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I'm a Hunter!

July 16, 2018

UA- I'm a hunter- the importance of bells and curfews

The importance of bells and curfews

That cute little complimentary bell on your cat’s collar isn’t just to tell you where Felix is hiding, just like it alerts you to when kitty is about to pounce on your toes, it plays an important role in warning native fauna that kitty is about to pounce on them.

It’s completely natural for cats to want to predate upon other small animals, it’s in their instinct to hunt and capture small prey. In the wild this is a necessary practice, their survival depends on it. Not only do we not want our domestic cats having to catch their own dinner, as an introduced species it’s imperative to the future of our native fauna that they don’t. But telling a cat not to chase and catch something edible is like telling someone to stop breathing. It’s an instinct that’s hard to fight, so to limit the damage our beloved pets have on our native fauna, a few easy steps can be taken.

Firstly a bell on your cat’s collar means that amazing stalking and pouncing skill set they possess is hindered. It’s hard to employ the element of surprise and sneak up on your prey when you jingle!

Secondly, curfews are important, most councils and shire’s will have some sort of curfew in place for cats. The main focus usually being on overnight, not only are most cats naturally more active at night, they still have features that make hunting at night not only possible but relatively easy. This coupled with their desire to be out and about doing things means that our nocturnal fauna (of which there are many) are far from safe. Unlike birds who can fly away and out of reach when they hear the tinkle of your cat’s collar it can be hard for small marsupials and mammals to outrun an agile cat. So when your cat naturally wants to hunt and when their favourite prey are naturally out and about it’s important to keep them separate.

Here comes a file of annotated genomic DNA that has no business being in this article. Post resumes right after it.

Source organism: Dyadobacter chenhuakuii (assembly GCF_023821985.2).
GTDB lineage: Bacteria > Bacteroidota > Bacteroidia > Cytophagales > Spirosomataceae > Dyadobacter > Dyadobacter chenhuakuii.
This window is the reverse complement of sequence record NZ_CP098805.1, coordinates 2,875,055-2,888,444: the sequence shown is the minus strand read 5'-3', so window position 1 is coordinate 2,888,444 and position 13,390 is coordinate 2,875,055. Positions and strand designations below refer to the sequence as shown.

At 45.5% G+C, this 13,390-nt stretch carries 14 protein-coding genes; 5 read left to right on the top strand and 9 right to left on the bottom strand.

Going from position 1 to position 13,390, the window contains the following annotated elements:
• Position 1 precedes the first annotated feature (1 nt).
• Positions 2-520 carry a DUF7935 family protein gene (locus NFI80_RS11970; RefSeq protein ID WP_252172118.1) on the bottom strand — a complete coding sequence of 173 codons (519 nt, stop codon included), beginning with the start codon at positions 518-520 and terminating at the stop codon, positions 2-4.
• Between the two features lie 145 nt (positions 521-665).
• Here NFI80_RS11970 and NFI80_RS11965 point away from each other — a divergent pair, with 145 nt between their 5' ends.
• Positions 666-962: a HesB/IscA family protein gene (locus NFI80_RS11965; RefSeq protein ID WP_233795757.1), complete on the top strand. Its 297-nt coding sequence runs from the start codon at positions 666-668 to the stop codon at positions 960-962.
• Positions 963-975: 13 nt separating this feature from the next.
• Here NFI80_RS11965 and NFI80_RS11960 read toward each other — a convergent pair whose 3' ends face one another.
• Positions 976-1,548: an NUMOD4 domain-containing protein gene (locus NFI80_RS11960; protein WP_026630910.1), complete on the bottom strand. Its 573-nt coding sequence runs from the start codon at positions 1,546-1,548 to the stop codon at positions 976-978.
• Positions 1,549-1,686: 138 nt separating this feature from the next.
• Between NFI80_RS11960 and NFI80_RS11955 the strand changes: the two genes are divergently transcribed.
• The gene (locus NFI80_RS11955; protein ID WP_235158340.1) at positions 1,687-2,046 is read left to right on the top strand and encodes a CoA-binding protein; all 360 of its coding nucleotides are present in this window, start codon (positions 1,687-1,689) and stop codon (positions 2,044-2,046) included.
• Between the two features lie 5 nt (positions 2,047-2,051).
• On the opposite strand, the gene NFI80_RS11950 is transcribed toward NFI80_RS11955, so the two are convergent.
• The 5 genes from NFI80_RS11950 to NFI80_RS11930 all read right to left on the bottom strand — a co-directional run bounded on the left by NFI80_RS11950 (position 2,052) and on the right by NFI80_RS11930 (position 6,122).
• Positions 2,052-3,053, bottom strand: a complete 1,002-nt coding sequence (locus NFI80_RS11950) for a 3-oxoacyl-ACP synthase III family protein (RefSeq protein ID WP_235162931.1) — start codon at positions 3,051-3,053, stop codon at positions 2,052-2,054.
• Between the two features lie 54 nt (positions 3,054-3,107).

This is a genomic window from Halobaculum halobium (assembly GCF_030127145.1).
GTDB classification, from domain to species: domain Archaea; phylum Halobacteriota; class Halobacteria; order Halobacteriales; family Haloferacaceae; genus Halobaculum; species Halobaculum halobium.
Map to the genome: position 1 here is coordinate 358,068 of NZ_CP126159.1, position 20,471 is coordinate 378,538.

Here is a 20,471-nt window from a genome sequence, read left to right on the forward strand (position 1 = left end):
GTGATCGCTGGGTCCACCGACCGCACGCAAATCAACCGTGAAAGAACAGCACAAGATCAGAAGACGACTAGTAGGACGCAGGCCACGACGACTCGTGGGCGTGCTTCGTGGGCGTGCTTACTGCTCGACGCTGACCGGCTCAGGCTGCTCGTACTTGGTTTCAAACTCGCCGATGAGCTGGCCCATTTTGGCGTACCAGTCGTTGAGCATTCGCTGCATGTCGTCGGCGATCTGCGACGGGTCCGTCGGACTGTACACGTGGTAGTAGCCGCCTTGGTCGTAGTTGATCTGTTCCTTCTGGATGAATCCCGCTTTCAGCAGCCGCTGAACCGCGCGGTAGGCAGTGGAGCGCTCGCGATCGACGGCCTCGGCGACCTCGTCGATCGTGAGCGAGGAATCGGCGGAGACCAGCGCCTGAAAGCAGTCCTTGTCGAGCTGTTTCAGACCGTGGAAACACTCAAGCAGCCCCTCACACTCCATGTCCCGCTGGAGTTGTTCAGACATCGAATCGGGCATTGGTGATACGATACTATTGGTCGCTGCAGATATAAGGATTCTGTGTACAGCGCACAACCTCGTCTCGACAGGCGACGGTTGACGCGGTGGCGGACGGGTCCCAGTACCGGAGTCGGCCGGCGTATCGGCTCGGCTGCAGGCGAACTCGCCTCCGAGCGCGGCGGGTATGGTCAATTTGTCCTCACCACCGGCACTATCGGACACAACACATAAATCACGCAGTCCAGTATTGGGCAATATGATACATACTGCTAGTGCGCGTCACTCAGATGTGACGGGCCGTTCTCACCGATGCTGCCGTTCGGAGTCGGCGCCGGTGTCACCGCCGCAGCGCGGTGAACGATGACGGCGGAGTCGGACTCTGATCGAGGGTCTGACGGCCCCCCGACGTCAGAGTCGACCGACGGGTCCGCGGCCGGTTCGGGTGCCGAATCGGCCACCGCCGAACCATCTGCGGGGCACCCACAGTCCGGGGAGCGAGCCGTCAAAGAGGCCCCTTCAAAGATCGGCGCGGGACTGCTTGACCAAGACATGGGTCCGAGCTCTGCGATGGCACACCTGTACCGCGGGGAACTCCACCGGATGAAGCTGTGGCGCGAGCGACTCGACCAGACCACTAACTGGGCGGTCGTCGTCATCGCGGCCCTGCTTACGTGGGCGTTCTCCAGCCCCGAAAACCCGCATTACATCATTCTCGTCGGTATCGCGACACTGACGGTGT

On the Mornington Peninsula the council has a 24 hour Cat Curfew, this is broken into two parts. A 12 hour curfew overnight where cats must be confined to inside and a 24 hour confinement curfew. The 24 hour confinement curfew refers to ensuring your cat remains on your property at all times. For a natural wanderer this can be difficult, some pet owners employ the use of cat enclosures, some will use special fencing or even netting. Whatever you use to keep your cat in your backyard it may not be enough to also keep native fauna out. Although your yard may comply perfectly with the 24 hour confinement curfew, it is still important to bring your cat inside at night.

By feeding your cat a well-rounded and quality diet you can ensure that they do not hunt for sustenance. They may still want to flex their hunting muscles so to speak, you can encourage them to use these skills in play and activities, for more information and ideas on how to keep them entertained click here. Keep your cat happy and well fed, all whilst keeping local fauna safe!

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